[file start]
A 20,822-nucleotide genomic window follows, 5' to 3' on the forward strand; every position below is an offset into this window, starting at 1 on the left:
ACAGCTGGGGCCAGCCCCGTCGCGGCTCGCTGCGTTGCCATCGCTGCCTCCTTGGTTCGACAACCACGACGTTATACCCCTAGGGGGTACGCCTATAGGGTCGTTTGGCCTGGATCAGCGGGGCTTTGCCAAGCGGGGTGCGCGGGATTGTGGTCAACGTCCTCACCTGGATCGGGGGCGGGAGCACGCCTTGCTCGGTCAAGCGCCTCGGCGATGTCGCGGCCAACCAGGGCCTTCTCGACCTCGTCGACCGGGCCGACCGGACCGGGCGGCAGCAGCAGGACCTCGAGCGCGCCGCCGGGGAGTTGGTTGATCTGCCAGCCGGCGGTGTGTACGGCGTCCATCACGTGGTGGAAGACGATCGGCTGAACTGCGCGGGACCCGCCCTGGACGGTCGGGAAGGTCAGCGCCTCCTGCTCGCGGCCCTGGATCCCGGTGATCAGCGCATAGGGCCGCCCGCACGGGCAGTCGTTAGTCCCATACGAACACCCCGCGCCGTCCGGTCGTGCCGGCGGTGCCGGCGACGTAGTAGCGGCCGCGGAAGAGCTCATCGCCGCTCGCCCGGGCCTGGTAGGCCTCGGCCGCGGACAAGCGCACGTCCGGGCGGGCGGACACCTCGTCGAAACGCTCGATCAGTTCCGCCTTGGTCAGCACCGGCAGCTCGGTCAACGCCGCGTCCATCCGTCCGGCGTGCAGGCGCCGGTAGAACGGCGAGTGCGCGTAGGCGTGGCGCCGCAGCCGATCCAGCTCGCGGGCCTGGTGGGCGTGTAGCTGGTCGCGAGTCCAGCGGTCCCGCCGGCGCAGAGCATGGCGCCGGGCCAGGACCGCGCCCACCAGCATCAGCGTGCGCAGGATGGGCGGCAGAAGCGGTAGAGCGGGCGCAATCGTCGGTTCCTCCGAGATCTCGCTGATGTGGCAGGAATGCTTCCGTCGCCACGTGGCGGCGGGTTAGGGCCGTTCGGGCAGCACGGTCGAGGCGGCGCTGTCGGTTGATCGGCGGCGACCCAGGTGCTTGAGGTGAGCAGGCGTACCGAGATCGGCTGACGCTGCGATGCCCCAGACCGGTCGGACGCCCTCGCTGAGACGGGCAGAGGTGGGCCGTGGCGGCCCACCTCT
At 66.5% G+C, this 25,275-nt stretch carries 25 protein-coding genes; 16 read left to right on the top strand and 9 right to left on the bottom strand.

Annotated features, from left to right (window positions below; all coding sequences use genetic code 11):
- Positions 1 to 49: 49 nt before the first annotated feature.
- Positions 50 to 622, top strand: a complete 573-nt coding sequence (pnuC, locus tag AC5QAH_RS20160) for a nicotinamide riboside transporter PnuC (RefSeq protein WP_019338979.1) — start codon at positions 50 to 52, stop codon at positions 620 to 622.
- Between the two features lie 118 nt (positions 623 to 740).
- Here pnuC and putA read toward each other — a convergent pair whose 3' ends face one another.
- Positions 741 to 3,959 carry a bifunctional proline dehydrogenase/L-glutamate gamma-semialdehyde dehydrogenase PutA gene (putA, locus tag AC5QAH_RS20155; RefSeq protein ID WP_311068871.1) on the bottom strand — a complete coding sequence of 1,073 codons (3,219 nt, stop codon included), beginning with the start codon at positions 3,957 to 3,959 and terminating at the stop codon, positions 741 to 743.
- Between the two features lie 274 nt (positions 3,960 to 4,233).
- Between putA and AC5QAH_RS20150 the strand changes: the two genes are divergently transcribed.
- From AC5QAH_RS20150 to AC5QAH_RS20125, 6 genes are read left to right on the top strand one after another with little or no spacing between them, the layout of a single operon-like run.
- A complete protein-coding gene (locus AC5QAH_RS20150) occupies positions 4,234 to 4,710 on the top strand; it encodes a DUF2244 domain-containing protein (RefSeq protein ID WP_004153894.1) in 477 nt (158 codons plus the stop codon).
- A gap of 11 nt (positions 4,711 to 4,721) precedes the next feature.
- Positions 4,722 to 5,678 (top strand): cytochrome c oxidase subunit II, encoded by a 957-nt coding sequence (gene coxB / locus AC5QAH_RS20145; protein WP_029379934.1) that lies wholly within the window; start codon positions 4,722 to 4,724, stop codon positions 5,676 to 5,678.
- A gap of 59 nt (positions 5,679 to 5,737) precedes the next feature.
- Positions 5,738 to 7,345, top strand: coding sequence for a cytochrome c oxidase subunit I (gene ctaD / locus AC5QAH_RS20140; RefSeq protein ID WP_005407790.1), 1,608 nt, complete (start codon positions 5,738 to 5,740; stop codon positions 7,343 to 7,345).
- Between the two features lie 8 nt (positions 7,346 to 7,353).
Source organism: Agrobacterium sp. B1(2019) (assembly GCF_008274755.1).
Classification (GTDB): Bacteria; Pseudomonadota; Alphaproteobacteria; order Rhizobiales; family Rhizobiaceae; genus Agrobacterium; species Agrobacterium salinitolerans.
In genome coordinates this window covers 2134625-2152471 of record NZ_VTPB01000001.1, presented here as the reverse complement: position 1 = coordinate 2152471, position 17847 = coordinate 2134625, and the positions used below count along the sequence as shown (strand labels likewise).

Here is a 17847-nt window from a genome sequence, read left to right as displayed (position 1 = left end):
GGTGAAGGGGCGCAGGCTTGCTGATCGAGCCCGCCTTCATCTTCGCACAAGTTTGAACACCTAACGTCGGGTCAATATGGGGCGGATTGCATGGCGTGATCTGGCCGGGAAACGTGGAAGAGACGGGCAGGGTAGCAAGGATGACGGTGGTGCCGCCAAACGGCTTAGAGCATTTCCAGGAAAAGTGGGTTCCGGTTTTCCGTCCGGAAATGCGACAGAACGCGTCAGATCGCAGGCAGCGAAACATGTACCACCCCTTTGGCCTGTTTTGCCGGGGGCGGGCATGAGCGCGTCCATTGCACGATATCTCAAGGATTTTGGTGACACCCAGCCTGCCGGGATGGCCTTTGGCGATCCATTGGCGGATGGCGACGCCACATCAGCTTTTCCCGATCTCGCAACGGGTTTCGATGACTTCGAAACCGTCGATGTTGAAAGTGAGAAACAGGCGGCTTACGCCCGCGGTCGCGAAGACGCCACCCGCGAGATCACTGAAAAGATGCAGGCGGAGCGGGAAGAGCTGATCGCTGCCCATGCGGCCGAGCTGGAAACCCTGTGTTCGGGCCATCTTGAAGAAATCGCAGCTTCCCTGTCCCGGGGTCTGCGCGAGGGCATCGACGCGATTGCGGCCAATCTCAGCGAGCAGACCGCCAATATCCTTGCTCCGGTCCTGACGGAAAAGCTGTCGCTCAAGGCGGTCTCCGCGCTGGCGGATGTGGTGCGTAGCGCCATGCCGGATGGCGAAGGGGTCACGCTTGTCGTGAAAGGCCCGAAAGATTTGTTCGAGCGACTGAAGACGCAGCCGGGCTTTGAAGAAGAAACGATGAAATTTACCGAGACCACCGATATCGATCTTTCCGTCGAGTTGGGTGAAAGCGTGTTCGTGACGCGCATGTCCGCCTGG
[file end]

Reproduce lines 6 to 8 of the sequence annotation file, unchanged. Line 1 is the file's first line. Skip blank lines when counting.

- Positions 50 to 622, top strand: a complete 573-nt coding sequence (pnuC, locus tag AC5QAH_RS20160) for a nicotinamide riboside transporter PnuC (RefSeq protein WP_019338979.1) — start codon at positions 50 to 52, stop codon at positions 620 to 622.
- Between the two features lie 118 nt (positions 623 to 740).
- Here pnuC and putA read toward each other — a convergent pair whose 3' ends face one another.